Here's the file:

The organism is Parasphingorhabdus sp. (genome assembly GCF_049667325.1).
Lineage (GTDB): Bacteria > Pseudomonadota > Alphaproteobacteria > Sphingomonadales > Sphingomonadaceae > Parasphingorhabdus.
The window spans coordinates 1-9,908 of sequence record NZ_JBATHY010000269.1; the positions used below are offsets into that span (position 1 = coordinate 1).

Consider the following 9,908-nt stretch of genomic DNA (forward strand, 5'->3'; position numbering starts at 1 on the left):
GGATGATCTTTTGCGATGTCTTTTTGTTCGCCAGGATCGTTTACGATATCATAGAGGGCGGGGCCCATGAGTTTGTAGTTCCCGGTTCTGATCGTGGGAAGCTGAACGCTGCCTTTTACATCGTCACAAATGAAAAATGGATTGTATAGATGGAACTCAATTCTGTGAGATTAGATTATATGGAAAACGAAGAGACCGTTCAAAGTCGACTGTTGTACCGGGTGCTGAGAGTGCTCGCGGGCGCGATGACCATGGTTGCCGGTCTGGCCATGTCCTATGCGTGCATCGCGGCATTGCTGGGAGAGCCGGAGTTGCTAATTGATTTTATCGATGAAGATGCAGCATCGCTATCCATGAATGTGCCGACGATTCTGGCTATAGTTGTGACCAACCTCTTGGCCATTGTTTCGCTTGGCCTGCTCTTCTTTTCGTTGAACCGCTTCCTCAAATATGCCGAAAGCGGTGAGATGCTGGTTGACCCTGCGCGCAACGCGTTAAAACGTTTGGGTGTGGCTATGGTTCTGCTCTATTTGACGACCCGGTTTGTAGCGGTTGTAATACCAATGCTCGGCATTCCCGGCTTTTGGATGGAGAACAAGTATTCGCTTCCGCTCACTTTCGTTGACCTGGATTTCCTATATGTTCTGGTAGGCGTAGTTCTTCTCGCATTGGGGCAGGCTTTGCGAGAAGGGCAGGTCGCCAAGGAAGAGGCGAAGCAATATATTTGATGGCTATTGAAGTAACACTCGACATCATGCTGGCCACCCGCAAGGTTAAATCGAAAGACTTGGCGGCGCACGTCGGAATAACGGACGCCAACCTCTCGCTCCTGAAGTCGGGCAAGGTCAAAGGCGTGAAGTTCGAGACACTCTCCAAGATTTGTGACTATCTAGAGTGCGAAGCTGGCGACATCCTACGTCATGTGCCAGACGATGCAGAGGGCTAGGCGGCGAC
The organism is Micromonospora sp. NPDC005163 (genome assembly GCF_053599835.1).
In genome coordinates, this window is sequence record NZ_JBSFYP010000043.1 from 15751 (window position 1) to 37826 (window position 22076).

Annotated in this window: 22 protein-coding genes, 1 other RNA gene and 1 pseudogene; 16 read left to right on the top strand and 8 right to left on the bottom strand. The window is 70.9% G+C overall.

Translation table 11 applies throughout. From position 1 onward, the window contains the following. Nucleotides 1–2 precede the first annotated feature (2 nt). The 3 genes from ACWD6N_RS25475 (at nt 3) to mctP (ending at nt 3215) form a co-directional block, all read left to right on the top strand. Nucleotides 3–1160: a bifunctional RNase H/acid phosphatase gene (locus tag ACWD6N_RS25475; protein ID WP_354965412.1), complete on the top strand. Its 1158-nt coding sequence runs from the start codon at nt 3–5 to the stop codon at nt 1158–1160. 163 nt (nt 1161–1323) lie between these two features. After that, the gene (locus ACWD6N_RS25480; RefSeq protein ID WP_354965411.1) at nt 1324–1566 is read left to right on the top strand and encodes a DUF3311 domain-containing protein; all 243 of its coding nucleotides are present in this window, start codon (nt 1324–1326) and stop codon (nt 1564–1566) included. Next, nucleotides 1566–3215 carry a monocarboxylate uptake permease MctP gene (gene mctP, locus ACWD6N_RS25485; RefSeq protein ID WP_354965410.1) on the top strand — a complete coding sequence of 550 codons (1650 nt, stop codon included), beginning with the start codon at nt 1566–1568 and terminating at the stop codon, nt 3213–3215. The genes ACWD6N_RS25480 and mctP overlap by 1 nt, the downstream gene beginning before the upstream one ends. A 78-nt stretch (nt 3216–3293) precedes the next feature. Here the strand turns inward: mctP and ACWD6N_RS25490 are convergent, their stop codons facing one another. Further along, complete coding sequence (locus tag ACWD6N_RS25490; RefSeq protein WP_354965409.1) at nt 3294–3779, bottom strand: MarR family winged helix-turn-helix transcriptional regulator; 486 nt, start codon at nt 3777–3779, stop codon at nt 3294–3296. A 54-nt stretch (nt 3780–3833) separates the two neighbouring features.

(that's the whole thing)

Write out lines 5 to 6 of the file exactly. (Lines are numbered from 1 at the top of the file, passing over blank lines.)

GGATGATCTTTTGCGATGTCTTTTTGTTCGCCAGGATCGTTTACGATATCATAGAGGGCGGGGCCCATGAGTTTGTAGTTCCCGGTTCTGATCGTGGGAAGCTGAACGCTGCCTTTTACATCGTCACAAATGAAAAATGGATTGTATAGATGGAACTCAATTCTGTGAGATTAGATTATATGGAAAACGAAGAGACCGTTCAAAGTCGACTGTTGTACCGGGTGCTGAGAGTGCTCGCGGGCGCGATGACCATGGTTGCCGGTCTGGCCATGTCCTATGCGTGCATCGCGGCATTGCTGGGAGAGCCGGAGTTGCTAATTGATTTTATCGATGAAGATGCAGCATCGCTATCCATGAATGTGCCGACGATTCTGGCTATAGTTGTGACCAACCTCTTGGCCATTGTTTCGCTTGGCCTGCTCTTCTTTTCGTTGAACCGCTTCCTCAAATATGCCGAAAGCGGTGAGATGCTGGTTGACCCTGCGCGCAACGCGTTAAAACGTTTGGGTGTGGCTATGGTTCTGCTCTATTTGACGACCCGGTTTGTAGCGGTTGTAATACCAATGCTCGGCATTCCCGGCTTTTGGATGGAGAACAAGTATTCGCTTCCGCTCACTTTCGTTGACCTGGATTTCCTATATGTTCTGGTAGGCGTAGTTCTTCTCGCATTGGGGCAGGCTTTGCGAGAAGGGCAGGTCGCCAAGGAAGAGGCGAAGCAATATATTTGATGGCTATTGAAGTAACACTCGACATCATGCTGGCCACCCGCAAGGTTAAATCGAAAGACTTGGCGGCGCACGTCGGAATAACGGACGCCAACCTCTCGCTCCTGAAGTCGGGCAAGGTCAAAGGCGTGAAGTTCGAGACACTCTCCAAGATTTGTGACTATCTAGAGTGCGAAGCTGGCGACATCCTACGTCATGTGCCAGACGATGCAGAGGGCTAGGCGGCGAC
The organism is Micromonospora sp. NPDC005163 (genome assembly GCF_053599835.1).